Virtua Health's Rectal Cancer Program Receives Prestigious Accreditation
Virtua recognized as a National Accreditation Program for Rectal Cancer
June 23, 2022 - Virtua Health’s Rectal Cancer Program is now recognized as a National Accreditation Program for Rectal Cancer (NAPRC). Virtua’s program is one of less than 60 in the U.S. to qualify for this prestigious accreditation; and one of two in the state of New Jersey.
To achieve NAPRC accreditation, a rectal cancer center must demonstrate compliance with the NAPRC standards addressing program management, clinical services, and quality improvement for patients. Centers are required to establish a multidisciplinary rectal cancer team that includes clinical representatives from surgery, pathology, radiology, radiation oncology, and medical oncology.
Avi Galler, MD, director of Virtua’s Rectal Cancer Program, has built a program comprised of a talented, multidisciplinary team of professionals. “The NAPRC accreditation is confirmation of our team achieving the highest standards of rectal cancer treatments and care,” he said. “The most advanced treatment is available right here in South Jersey at Virtua—there is no need for patients to travel out of state.”
Virtua’s Rectal Cancer Program is staffed by fellowship-trained surgeons who are members of the American Society of Colorectal Surgery and who have also completed courses to meet the requirements of the NAPRC. These surgeons are also trained in robotic surgery, which is a less-invasive treatment option for rectal surgery that results in a faster recovery.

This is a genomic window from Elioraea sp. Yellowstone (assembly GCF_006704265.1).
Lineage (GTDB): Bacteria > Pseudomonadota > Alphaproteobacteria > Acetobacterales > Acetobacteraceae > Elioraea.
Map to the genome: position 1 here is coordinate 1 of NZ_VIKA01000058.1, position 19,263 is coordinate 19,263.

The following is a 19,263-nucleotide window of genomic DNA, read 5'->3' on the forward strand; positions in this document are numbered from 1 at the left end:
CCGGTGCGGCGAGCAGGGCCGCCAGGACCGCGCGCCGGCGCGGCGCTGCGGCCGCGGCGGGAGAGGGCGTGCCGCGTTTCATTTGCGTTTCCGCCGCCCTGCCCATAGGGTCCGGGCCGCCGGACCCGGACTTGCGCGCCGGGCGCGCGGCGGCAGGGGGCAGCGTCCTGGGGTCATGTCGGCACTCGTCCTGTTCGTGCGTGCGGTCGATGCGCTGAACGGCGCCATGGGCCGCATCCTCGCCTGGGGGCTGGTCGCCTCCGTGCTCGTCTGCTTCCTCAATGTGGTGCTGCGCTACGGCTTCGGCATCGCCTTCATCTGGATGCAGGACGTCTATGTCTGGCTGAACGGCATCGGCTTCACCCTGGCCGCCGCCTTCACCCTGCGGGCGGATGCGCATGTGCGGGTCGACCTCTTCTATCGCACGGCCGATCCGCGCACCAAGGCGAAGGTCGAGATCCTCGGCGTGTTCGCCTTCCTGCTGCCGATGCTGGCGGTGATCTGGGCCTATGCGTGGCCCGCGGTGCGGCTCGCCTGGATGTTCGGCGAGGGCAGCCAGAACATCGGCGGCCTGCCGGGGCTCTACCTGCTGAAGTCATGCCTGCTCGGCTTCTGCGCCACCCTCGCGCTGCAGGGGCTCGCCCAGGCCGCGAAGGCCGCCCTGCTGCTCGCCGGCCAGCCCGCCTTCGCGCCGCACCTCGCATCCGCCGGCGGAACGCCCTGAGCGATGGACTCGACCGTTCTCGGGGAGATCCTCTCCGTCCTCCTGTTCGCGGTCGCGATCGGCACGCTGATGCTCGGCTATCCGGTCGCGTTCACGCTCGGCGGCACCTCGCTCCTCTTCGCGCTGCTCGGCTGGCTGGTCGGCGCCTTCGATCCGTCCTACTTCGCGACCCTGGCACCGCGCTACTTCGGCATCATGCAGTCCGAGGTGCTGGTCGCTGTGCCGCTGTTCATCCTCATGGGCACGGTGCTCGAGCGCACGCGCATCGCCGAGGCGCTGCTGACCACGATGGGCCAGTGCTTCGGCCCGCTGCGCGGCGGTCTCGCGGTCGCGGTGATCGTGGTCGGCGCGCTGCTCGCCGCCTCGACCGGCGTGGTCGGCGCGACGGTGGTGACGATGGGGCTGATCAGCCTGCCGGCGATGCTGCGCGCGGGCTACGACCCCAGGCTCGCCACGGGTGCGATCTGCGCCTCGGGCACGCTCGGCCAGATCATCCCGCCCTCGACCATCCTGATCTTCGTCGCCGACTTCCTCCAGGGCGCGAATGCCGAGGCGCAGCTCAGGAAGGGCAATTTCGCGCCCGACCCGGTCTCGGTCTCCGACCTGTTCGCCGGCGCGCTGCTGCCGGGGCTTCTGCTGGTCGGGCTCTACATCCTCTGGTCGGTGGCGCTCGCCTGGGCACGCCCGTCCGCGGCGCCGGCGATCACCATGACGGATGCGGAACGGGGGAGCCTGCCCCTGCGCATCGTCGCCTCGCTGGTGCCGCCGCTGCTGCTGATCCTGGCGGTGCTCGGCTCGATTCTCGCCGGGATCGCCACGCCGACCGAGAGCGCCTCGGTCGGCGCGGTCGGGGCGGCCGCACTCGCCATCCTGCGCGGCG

Dr. Galler is proud of the NAPRC accreditation but is even more proud of the team’s focus on always providing the best treatments and care for their patients.
“Our rectal cancer team is extremely diligent in making sure our patients receive top-notch quality care at Virtua,” he said.
Accreditation by the NAPRC is granted only to those programs that are committed to providing the best possible cancer care to patients with rectal cancer. All NAPRC-accredited programs undergo site visits every three years.
Dr. Galler advises everyone to stay up to date on their colonoscopies—a test that can identify asymptomatic cases of rectal cancer at an earlier stage. He also reminds everyone that the age to begin colonoscopy testing been changed from 50 to 45 – and even younger for people with a family history of colorectal cancer. Symptoms of rectal cancer can include rectal bleeding, weight loss, stomach distension, and changes in bowel movements. For more information on Virtua’s Rectal Cancer Program, please visit https://www.virtua.org/services/cancer-treatment/colorectal-cancer.